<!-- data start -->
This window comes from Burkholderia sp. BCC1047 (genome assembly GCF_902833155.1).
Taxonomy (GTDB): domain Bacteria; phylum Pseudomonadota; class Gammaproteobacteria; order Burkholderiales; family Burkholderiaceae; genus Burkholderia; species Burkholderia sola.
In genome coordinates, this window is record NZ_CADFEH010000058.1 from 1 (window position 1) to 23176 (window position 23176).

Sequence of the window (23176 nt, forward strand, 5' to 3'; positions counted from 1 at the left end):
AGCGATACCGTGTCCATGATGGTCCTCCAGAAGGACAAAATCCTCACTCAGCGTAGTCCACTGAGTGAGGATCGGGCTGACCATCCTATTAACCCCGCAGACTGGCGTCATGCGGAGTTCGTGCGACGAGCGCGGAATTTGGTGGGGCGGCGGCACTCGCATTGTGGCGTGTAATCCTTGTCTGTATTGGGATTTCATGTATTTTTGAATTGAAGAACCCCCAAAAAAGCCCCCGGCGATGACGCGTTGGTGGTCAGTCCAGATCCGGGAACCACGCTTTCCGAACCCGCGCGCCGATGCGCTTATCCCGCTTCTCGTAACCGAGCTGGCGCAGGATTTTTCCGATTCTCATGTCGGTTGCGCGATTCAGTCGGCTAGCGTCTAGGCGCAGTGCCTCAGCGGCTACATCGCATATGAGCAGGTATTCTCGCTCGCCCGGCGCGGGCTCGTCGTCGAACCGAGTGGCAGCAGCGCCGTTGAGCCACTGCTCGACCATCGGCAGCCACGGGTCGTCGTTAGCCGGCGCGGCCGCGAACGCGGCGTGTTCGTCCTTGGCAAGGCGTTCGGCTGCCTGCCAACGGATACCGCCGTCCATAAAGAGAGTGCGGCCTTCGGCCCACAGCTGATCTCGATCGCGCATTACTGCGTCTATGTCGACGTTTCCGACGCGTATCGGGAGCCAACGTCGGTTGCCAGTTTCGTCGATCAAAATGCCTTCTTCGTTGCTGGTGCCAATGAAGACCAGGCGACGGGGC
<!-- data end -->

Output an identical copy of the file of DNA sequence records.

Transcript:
This window comes from Burkholderia sp. BCC1047 (genome assembly GCF_902833155.1).
Taxonomy (GTDB): domain Bacteria; phylum Pseudomonadota; class Gammaproteobacteria; order Burkholderiales; family Burkholderiaceae; genus Burkholderia; species Burkholderia sola.
In genome coordinates, this window is record NZ_CADFEH010000058.1 from 1 (window position 1) to 23176 (window position 23176).

Sequence of the window (23176 nt, forward strand, 5' to 3'; positions counted from 1 at the left end):
AGCGATACCGTGTCCATGATGGTCCTCCAGAAGGACAAAATCCTCACTCAGCGTAGTCCACTGAGTGAGGATCGGGCTGACCATCCTATTAACCCCGCAGACTGGCGTCATGCGGAGTTCGTGCGACGAGCGCGGAATTTGGTGGGGCGGCGGCACTCGCATTGTGGCGTGTAATCCTTGTCTGTATTGGGATTTCATGTATTTTTGAATTGAAGAACCCCCAAAAAAGCCCCCGGCGATGACGCGTTGGTGGTCAGTCCAGATCCGGGAACCACGCTTTCCGAACCCGCGCGCCGATGCGCTTATCCCGCTTCTCGTAACCGAGCTGGCGCAGGATTTTTCCGATTCTCATGTCGGTTGCGCGATTCAGTCGGCTAGCGTCTAGGCGCAGTGCCTCAGCGGCTACATCGCATATGAGCAGGTATTCTCGCTCGCCCGGCGCGGGCTCGTCGTCGAACCGAGTGGCAGCAGCGCCGTTGAGCCACTGCTCGACCATCGGCAGCCACGGGTCGTCGTTAGCCGGCGCGGCCGCGAACGCGGCGTGTTCGTCCTTGGCAAGGCGTTCGGCTGCCTGCCAACGGATACCGCCGTCCATAAAGAGAGTGCGGCCTTCGGCCCACAGCTGATCTCGATCGCGCATTACTGCGTCTATGTCGACGTTTCCGACGCGTATCGGGAGCCAACGTCGGTTGCCAGTTTCGTCGATCAAAATGCCTTCTTCGTTGCTGGTGCCAATGAAGACCAGGCGACGGGGC